Lady Gaga in Tokyo to help boost tourism
Japan’s sagging tourism industry couldn’t have asked for a better ambassador than one of the world’s biggest entertainment stars, Lady Gaga.
Wearing an aquamarine wig but an otherwise demure black outfit, the pop sensation held a news conference with Japan’s tourism agency commissioner and the U.S. ambassador to Japan. The group urged tourists to return to Japan.
“I would like to use my position here today and all week long to run around Tokyo enjoy the beautiful city and kiss all the beautiful little monsters and scream at the top of my lungs that everyone should come visit this beautiful place,” said Lady Gaga, before a crowd of Japanese and international cameras and reporters.
Japan’s tourism has been hammered by the March 11th earthquake, tsunami and ongoing crisis at the Fukushima Daiichi Nuclear Plant. According to the Japan National Tourism Organization, tourism began to plunge on March 12th. Tourism fell 73% as compared to March 2010.
TSA changes policy on patting down kids
Airport security screeners must try to avoid invasive pat-down searches of children, the head of the Transportation Security Administration said Wednesday.
The policy change, announced by TSA Administrator John Pistole at a Senate Homeland Security and Government Affairs Committee hearing, follows public outrage in April over a video showing a pat-down of a 6-year-old girl at Louis Armstrong New Orleans International Airport.
The TSA has been criticized for intrusive pat-downs of children and elderly travelers.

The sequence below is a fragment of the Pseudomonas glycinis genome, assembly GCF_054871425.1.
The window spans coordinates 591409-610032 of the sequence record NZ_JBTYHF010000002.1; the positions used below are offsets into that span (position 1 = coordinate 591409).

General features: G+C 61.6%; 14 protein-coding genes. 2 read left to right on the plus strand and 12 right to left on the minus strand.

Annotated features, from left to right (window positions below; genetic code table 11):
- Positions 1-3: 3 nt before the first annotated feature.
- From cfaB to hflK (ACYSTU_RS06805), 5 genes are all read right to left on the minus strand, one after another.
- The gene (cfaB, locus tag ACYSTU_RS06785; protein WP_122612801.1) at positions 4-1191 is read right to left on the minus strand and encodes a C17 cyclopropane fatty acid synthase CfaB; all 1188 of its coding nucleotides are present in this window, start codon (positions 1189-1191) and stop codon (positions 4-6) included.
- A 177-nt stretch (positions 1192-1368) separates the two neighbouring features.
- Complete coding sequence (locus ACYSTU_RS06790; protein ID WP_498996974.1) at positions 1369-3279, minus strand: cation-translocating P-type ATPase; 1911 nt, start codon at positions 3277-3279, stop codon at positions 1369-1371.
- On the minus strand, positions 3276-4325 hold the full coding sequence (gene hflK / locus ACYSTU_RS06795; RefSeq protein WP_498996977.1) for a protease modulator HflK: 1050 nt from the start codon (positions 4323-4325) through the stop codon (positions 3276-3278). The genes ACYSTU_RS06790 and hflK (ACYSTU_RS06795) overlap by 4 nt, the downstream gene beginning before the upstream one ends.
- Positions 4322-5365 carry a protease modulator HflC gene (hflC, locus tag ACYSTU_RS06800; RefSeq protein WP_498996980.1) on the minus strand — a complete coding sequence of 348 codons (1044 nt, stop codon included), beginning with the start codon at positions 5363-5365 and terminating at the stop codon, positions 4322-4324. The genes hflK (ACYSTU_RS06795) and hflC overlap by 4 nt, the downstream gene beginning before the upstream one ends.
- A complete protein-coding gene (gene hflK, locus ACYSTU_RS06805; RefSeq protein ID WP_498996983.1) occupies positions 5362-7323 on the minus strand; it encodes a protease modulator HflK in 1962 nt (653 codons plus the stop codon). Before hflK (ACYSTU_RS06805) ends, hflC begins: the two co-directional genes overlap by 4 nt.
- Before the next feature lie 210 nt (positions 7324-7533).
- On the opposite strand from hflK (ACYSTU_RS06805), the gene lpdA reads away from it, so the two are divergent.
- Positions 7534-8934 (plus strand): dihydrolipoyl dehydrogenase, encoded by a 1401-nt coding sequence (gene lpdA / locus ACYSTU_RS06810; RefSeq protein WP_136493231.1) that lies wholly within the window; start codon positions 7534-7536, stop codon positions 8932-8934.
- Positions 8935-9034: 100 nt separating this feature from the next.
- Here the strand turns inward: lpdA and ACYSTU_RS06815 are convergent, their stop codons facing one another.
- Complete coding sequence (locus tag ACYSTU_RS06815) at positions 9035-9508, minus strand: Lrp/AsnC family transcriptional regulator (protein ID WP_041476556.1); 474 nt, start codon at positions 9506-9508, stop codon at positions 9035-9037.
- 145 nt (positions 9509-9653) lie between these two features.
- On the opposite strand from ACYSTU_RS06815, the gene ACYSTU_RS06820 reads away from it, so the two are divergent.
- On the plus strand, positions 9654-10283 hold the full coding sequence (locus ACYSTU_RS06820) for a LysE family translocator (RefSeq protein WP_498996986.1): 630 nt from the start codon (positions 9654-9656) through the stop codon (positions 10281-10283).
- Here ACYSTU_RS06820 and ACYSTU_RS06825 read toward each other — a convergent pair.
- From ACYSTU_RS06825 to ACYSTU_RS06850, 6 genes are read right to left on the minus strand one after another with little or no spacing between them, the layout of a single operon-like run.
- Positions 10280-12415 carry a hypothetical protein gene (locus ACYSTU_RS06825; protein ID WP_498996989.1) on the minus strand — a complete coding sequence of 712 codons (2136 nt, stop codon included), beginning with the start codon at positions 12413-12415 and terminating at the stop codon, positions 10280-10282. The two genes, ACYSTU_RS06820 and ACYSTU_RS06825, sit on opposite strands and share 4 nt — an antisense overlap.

The agency says it will instruct airport screeners at checkpoints how to make repeated attempts to screen young children without invasive pat-downs. The instructions should reduce the number of pat-downs on children, the TSA says.
Cuba reports more Americans visit forbidden island
The number of Americans visiting their country’s long-time foe Cuba is steadily increasing under the Obama administration, according to Cuban government figures, with the highest number in years likely in 2011.
Some 63,000 U.S. citizens visited Cuba in 2010, up from 52,500 the previous year and 41,900 in 2008, according to a report by the National Statistics Office (here).
U.S. citizens are forbidden from travelling to Cuba without their government’s permission under a wide-ranging trade embargo against the island imposed nearly five decades ago.
Gory place of death a tourist attraction
Uganda plans to open up to visitors former camps where rebel fighters slaughtered displaced civilians, a senior tourism official said.
Hundreds of civilians were killed in northern Uganda during a long-running insurgency by the rebel Lord’s Resistance Army (LRA), a group notorious for its extreme brutality.
“The idea behind it is to document what happened, to teach visitors about what the people there went through, and to help them to live in peace now,” said Grace Aulo, the tourism development commissioner.
One of the proposed tourist sites is Barlonyo camp, where LRA rebels butchered around 330 people on a single afternoon in 2004, one of the worst massacres of the insurgency.
Southwest Airlines launches airfare sale with $40, $80 and $120 fares
Los Angeles Times
“You only turn 40 once,” Southwest Airlines says on its online sale page. Really? I feel as though Southwest has been ballyhooing birthday promotions forever — not that I’m complaining. The airline Tuesday launched an autumn airfare sale with one-way fares of $40, $80 and $120 depending on how far you fly. But think fast because the offer is good only until Thursday. And be patient — Southwest’s website may be slow to upload.